The new FDA approval allows physicians to administer EYLEA in a prefilled syringe to treat retinal conditions with fewer preparation steps than vials.
The US Food and Drug Administration (FDA) has approved the Chemistry, Manufacturing and Controls (CMC) Prior-Approval Supplement (PAS) for the EYLEA (aflibercept) Injection prefilled syringe to treat 4 retinal conditions.
The approval is for a 2 mg, single-dose, sterilized prefilled syringe produced by Regeneron Pharmaceuticals that enables physicians to administer EYLEA with fewer preparation steps than vials.
“With 8 pivotal phase 3 trials and millions of injections used around the world, EYLEA sets a high bar for visual acuity and safety across multiple retinal diseases, including wet age-related macular degeneration and diabetic eye diseases,” George D. Yancopoulos, MD, PhD, President and Chief Scientific Officer of Regeneron, said in a statement. “This approval may help doctors more conveniently and efficiently deliver EYLEA to appropriate patients.”
Regeneron is expected to make the treatment available at some point this year as a sterilized prefilled syringe for EYLEA, which has been used to treat neovascular (wet) age-related macular degeneration, macular edema following retinal vein occlusion (RVO), diabetic macular edema (DME), and diabetic retinopathy (DR).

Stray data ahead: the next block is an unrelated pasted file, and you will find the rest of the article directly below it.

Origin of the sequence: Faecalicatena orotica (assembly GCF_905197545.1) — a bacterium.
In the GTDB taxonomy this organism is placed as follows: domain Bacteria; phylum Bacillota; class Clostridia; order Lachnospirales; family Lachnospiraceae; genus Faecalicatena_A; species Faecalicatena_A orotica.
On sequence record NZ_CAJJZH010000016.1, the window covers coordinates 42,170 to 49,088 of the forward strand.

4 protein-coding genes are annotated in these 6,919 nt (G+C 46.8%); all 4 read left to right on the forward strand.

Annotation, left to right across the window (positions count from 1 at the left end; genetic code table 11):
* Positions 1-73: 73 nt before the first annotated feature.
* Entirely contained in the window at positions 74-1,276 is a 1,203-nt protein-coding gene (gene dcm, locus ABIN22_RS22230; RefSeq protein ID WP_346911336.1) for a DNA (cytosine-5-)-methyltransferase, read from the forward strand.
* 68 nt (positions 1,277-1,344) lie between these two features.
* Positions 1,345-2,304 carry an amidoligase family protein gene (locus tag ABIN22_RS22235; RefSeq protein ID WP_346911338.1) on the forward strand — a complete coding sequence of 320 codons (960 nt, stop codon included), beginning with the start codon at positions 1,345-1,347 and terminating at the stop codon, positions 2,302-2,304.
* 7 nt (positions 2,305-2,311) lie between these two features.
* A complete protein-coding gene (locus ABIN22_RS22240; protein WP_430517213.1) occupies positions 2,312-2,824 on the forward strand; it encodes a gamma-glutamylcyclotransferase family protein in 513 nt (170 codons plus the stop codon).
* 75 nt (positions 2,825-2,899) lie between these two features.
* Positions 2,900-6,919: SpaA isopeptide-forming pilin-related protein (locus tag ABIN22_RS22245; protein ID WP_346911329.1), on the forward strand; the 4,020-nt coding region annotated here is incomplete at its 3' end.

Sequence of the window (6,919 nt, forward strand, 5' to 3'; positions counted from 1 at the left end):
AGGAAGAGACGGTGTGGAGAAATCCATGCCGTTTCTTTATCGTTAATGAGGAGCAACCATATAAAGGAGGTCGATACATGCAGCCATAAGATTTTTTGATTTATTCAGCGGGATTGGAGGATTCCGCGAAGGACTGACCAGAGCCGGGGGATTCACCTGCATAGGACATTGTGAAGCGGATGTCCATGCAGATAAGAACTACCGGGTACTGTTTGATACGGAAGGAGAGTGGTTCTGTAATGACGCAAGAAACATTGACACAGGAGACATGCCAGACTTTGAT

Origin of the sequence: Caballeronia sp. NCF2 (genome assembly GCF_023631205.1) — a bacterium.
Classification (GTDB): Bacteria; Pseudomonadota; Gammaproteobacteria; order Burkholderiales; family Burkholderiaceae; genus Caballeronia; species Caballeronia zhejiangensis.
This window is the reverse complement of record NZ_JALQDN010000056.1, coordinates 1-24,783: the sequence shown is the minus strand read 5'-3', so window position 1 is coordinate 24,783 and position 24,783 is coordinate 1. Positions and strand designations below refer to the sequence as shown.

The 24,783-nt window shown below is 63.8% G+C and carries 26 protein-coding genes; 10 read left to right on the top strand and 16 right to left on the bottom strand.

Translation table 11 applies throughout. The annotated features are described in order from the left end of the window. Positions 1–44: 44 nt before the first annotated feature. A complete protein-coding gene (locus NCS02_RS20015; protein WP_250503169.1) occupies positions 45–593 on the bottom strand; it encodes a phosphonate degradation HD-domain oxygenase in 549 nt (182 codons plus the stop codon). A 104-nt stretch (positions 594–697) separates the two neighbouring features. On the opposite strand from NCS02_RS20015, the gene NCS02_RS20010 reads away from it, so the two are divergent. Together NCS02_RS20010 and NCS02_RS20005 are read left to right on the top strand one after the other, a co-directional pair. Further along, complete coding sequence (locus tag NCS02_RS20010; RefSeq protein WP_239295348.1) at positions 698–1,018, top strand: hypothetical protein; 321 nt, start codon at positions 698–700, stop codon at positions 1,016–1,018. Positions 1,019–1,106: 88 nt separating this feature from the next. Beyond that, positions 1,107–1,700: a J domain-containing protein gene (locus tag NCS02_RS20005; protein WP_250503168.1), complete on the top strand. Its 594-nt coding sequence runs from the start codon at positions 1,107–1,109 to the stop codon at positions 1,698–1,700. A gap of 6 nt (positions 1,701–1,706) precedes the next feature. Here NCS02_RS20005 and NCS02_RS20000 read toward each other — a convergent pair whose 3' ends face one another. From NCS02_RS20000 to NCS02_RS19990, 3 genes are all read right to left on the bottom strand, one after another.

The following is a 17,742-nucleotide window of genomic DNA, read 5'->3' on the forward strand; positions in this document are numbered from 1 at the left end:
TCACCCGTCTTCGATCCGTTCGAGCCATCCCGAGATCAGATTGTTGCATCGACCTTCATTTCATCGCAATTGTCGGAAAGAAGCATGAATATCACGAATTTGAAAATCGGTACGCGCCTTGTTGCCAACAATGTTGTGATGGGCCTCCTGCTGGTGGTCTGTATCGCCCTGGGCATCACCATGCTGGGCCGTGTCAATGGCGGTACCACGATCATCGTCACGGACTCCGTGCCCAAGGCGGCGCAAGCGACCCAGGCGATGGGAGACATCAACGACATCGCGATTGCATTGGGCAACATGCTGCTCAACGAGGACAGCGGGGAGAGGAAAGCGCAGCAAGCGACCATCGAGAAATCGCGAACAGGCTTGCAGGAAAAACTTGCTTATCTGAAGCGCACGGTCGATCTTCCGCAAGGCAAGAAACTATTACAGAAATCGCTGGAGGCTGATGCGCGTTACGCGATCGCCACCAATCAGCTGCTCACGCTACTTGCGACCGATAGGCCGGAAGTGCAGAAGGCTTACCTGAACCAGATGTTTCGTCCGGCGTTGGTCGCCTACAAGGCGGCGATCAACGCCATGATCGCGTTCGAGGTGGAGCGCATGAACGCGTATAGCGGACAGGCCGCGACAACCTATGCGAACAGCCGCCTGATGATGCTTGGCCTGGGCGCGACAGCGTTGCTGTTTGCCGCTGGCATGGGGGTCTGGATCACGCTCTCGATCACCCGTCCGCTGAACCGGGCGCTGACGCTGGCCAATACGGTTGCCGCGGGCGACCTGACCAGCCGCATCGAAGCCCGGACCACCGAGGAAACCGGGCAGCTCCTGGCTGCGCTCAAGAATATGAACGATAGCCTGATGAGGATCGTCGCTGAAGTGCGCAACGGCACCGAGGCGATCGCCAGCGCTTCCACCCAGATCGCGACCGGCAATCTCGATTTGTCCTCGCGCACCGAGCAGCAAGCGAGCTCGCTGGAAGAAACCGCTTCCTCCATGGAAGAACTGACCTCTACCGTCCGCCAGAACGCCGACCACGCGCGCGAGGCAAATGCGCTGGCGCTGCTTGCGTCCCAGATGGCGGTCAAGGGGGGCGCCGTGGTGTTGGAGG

EYLEA Injection is a vascular endothelial growth factor (VEGF) inhibitor formulated as an injection for the eye, designed to block the growth of new blood vessels and decrease the ability for fluid to pass through blood vessels in the eye by blocking VEGF-A and placental growth factor (PLGF), 2 growth factors involved in angiogenesis.
Intravitreal injections have been associated with endophthalmitis and retinal detachments and acute increases in intraocular pressure has been seen within 60 minutes of intravitreal injection.
The treatment also comes with a potential risk of arterial thromboembolic events, such as a nonfatal stroke, nonfatal myocardial infarction, or vascular death.
The incidence of reported thromboembolic events in wet AMD studies during the first year was 1.8% (32 out of 1824) in the combined group of patients treated with EYLEA compared with 1.5% (9 out of 595) in patients treated with ranibizumab. Through 96 weeks, the incidence was 3.3% (60 out of 1824) in the EYLEA group compared with 3.2% (19 out of 595) in the ranibizumab group.
The incidence in the DME studies from baseline to week 52 was 3.3% (19 out of 578) in the combined group of patients treated with EYLEA compared with 2.8% (8 out of 287) in the control group.
From baseline to week 100, the incidence was 6.4% (37 out of 578) in the combined group of patients treated with EYLEA compared with 4.2% (12 out of 287) in the control group. There were no reported thromboembolic events in the patients treated with EYLEA in the first six months of the RVO studies.